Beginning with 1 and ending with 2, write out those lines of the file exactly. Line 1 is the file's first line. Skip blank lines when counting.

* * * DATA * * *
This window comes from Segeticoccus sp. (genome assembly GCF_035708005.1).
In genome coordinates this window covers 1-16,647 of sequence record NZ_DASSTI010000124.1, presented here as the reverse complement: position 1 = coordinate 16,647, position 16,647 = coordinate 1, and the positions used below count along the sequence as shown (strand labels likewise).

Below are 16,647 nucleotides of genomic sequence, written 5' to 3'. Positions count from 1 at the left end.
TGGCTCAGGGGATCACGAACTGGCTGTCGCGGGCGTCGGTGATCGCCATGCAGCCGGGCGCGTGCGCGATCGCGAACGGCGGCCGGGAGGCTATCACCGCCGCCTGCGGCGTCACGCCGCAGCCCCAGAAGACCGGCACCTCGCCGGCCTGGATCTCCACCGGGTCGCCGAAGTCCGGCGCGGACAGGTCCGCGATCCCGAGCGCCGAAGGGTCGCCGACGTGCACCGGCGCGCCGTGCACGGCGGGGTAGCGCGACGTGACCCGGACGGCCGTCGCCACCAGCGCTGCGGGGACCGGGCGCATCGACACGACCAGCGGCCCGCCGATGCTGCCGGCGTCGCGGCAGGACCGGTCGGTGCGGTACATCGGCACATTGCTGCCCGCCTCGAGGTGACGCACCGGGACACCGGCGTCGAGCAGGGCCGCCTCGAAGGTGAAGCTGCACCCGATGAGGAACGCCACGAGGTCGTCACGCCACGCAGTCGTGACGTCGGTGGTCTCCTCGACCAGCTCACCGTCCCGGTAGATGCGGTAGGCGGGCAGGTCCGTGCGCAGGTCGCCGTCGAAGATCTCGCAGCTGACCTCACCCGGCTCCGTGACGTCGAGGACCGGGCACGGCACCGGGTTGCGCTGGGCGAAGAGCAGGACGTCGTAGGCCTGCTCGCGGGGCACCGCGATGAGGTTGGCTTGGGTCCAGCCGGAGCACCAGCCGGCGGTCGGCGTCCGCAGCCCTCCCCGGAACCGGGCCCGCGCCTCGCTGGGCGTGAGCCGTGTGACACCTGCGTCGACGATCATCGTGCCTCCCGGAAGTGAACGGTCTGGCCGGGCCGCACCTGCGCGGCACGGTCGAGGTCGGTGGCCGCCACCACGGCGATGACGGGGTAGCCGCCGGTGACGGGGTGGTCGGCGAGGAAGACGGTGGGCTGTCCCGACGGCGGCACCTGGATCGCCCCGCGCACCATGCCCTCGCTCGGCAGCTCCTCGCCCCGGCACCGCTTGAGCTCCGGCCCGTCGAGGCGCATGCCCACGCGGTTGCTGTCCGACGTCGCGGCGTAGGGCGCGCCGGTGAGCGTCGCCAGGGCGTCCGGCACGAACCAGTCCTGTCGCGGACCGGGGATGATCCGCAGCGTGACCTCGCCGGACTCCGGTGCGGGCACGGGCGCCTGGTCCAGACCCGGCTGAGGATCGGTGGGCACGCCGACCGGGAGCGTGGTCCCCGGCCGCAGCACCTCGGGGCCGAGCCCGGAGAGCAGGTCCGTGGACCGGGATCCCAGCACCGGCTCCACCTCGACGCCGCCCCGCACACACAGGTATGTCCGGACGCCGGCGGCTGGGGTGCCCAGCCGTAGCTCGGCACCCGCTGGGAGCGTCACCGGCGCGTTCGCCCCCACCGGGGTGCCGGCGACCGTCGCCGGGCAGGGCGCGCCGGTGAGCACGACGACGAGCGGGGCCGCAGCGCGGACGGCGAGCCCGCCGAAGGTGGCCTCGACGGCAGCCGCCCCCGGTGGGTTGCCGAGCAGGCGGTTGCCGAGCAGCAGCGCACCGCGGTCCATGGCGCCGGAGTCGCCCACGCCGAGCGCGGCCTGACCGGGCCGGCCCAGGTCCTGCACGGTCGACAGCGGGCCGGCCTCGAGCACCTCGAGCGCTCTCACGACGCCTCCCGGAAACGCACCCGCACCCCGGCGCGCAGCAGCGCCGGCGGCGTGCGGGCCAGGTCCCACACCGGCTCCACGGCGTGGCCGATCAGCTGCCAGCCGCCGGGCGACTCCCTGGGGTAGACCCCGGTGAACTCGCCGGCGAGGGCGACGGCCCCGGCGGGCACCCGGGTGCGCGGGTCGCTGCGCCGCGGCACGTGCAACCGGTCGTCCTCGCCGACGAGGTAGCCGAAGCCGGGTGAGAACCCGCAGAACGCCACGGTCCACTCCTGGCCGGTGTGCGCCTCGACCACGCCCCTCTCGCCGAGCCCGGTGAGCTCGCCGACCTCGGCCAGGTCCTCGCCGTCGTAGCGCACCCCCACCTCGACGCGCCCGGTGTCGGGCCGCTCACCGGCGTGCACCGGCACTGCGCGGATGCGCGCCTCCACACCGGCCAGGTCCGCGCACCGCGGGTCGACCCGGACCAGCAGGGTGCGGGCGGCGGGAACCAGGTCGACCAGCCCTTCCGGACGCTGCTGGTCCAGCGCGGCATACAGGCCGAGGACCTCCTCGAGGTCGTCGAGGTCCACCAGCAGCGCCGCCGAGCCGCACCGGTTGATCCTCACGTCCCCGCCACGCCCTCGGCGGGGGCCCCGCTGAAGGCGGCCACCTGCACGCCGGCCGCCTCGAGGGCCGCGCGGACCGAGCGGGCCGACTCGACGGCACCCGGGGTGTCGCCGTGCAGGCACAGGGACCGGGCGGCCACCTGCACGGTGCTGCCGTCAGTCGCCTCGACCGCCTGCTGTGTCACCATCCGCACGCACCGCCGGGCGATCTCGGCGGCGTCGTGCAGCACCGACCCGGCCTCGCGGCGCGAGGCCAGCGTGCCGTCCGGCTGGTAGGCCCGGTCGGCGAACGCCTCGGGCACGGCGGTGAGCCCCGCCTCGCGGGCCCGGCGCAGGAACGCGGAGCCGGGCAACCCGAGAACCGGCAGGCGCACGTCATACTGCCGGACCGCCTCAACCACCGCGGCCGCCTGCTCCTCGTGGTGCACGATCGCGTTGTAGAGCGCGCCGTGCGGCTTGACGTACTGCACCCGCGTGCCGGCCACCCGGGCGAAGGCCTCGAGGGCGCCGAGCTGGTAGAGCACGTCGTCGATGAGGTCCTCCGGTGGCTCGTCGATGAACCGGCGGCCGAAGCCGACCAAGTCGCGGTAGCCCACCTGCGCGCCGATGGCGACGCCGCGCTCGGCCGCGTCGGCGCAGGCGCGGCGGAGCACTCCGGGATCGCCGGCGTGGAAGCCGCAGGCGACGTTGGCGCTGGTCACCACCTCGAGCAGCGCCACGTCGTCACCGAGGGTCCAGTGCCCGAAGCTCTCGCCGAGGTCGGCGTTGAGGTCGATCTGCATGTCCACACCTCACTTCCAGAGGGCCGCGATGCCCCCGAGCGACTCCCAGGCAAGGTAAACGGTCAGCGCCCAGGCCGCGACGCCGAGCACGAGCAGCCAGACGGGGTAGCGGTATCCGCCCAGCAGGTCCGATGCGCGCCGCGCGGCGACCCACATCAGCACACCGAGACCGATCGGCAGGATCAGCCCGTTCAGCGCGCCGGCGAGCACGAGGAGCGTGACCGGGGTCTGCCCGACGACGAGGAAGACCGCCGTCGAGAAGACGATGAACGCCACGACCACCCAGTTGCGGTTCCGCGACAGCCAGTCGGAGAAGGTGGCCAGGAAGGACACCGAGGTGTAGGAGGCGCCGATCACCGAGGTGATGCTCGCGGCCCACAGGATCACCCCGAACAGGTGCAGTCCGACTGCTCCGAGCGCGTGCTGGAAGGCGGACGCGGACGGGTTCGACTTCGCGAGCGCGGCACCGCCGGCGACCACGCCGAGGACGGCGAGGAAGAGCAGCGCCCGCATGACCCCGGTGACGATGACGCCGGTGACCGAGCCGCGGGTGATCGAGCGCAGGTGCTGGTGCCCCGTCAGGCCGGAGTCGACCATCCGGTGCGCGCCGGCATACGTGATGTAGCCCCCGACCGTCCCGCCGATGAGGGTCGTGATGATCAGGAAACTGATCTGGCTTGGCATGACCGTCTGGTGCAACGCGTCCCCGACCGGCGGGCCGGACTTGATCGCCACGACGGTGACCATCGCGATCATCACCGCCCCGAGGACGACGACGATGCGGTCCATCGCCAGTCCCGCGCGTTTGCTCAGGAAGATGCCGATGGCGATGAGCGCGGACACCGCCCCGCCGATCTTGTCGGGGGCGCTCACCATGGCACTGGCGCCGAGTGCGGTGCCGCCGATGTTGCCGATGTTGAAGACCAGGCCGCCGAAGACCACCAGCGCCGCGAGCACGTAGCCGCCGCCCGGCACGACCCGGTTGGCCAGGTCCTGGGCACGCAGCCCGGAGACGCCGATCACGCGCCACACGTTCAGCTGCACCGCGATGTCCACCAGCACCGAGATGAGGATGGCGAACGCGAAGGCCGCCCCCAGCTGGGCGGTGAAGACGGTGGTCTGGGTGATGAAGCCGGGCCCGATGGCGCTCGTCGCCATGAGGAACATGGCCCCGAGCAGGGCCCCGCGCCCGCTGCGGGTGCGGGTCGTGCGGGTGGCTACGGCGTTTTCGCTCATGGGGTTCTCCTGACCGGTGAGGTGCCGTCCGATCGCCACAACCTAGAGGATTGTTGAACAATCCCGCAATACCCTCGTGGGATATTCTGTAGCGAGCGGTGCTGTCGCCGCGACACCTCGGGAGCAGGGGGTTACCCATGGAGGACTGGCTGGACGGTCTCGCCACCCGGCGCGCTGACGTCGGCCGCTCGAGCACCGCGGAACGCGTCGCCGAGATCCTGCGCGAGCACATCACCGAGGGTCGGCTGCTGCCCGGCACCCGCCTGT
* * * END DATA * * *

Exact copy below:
This window comes from Segeticoccus sp. (genome assembly GCF_035708005.1).
In genome coordinates this window covers 1-16,647 of sequence record NZ_DASSTI010000124.1, presented here as the reverse complement: position 1 = coordinate 16,647, position 16,647 = coordinate 1, and the positions used below count along the sequence as shown (strand labels likewise).